Researchers have long documented the lack of robust discussions of public issues in the classroom. Given the current environment of increasing ideological and cultural diversity, many teachers are fearful that open discussions may be hurtful to marginalized students, that they do not have the skills to manage discussions if they become especially “spirited,” and that they do not have support for administrators in the event of parent or community complaints.

Respectful Conversations in Schools (RCS) provides teachers and students with a model for approaching controversial public issues that is responsive to the current political climate, particularly the increase in political polarization.

Softening Hearts, Not Changing Minds

The model is designed to increase students’ civic (a) knowledge (issues knowledge, issues perspectives, democratic principles/values), (b) participation skills, including perspective-taking, communication, group membership, and conflict resolution skills; and (c) dispositions, including political efficacy and empathy in dialogue across difference.

There are four aspects to a RCS:

  1. Two rounds of questions designed to move a group to a deeper understanding of a predetermined topic.
  2. One round of “Questions of Genuine Interest” designed to more fully understand the other’s point of view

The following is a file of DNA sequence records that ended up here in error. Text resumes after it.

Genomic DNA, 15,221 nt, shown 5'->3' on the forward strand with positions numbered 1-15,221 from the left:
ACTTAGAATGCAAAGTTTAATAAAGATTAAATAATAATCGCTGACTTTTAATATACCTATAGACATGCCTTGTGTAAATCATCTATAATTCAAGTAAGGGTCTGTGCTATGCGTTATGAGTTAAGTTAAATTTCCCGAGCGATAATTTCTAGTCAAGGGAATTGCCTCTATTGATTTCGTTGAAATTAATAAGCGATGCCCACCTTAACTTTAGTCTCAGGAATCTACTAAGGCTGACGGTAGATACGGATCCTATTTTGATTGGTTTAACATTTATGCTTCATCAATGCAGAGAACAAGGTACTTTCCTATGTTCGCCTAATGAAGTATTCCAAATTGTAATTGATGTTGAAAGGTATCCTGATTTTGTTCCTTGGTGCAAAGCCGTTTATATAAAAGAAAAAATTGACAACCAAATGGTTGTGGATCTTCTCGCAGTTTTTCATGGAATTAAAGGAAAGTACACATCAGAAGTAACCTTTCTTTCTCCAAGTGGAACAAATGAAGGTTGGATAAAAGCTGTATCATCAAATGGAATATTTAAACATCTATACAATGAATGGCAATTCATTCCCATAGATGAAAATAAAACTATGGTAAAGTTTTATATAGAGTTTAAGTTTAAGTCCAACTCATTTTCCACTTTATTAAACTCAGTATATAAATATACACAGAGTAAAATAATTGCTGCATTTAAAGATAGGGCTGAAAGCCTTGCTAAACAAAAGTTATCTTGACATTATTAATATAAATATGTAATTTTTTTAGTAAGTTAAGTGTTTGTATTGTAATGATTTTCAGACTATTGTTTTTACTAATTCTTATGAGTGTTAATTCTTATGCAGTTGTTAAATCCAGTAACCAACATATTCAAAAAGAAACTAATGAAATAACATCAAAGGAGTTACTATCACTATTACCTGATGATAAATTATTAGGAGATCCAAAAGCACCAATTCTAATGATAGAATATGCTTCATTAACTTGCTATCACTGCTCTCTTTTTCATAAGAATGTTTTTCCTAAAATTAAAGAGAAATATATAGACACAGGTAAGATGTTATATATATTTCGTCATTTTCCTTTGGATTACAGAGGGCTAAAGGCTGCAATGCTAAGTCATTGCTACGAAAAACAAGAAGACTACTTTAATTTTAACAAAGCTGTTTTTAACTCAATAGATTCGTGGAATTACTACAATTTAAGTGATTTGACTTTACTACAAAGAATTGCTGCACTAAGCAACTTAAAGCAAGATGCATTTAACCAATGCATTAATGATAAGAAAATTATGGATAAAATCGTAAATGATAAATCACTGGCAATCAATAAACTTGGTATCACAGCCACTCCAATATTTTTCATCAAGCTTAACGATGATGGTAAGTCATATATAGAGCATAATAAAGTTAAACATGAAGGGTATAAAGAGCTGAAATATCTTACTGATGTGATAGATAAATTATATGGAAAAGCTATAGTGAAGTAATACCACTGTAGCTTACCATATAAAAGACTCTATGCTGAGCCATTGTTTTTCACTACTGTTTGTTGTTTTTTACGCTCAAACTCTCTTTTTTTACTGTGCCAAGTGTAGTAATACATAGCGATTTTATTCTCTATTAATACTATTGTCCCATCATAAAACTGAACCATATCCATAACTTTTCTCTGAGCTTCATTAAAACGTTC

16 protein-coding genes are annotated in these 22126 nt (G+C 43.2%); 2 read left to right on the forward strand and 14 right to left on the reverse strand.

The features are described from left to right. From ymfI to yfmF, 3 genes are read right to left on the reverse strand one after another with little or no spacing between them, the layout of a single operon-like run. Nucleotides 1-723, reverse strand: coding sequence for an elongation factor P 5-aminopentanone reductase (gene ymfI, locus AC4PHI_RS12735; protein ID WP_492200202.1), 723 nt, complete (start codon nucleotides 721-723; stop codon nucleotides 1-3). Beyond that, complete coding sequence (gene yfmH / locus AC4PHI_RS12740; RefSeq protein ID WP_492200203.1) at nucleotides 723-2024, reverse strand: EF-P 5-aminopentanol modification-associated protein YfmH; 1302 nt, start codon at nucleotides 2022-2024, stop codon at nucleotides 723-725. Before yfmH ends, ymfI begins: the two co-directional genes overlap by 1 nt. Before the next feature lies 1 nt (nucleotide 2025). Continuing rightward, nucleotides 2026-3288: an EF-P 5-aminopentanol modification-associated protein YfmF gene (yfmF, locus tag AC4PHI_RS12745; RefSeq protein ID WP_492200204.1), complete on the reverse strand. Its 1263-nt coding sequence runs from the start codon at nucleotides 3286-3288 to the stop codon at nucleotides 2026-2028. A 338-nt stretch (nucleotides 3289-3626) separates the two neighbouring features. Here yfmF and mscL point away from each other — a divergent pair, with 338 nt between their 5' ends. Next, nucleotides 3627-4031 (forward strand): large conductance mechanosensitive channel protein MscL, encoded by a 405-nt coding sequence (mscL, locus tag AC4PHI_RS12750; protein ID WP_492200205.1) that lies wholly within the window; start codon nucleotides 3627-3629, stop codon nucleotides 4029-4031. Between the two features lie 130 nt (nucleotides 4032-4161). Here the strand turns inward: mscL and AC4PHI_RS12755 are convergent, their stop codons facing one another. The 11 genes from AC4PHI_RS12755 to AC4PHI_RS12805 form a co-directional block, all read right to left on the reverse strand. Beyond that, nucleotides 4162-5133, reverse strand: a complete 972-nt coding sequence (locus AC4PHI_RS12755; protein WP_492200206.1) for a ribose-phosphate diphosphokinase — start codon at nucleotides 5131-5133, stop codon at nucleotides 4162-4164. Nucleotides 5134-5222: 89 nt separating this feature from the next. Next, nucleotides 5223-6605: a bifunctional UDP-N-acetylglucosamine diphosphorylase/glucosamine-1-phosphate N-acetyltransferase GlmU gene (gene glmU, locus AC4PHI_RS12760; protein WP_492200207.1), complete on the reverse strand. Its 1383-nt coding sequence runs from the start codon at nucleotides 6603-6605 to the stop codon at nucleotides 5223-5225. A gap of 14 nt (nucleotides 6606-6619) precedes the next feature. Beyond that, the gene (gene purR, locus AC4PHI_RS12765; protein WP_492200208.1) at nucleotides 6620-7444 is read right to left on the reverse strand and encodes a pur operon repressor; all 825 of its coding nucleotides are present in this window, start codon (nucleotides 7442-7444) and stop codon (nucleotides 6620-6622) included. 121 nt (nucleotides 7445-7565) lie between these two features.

3. A closing round designed to help participants reflect on the experience individuals and as a group.
  4. A follow up written assignment that allows students to read an assigned text and identify evidence or arguments supporting or contradicting statements shared during the RCS.

Respectful Conversations in Schools is a collaboration between Minnesota Civic Youth, the Minnesota Council of Churches and the University of Minnesota. This unique partnership between a secular nonprofit organization, a faith-based nonprofit organization, public schools and higher education reflects our shared concern for the future of democratic discourse and ultimately, the erosion of core democratic practices and principles.

If you are interested in learning more about Respectful Conversations in Schools, contact Amy Anderson at 651-955-1679 or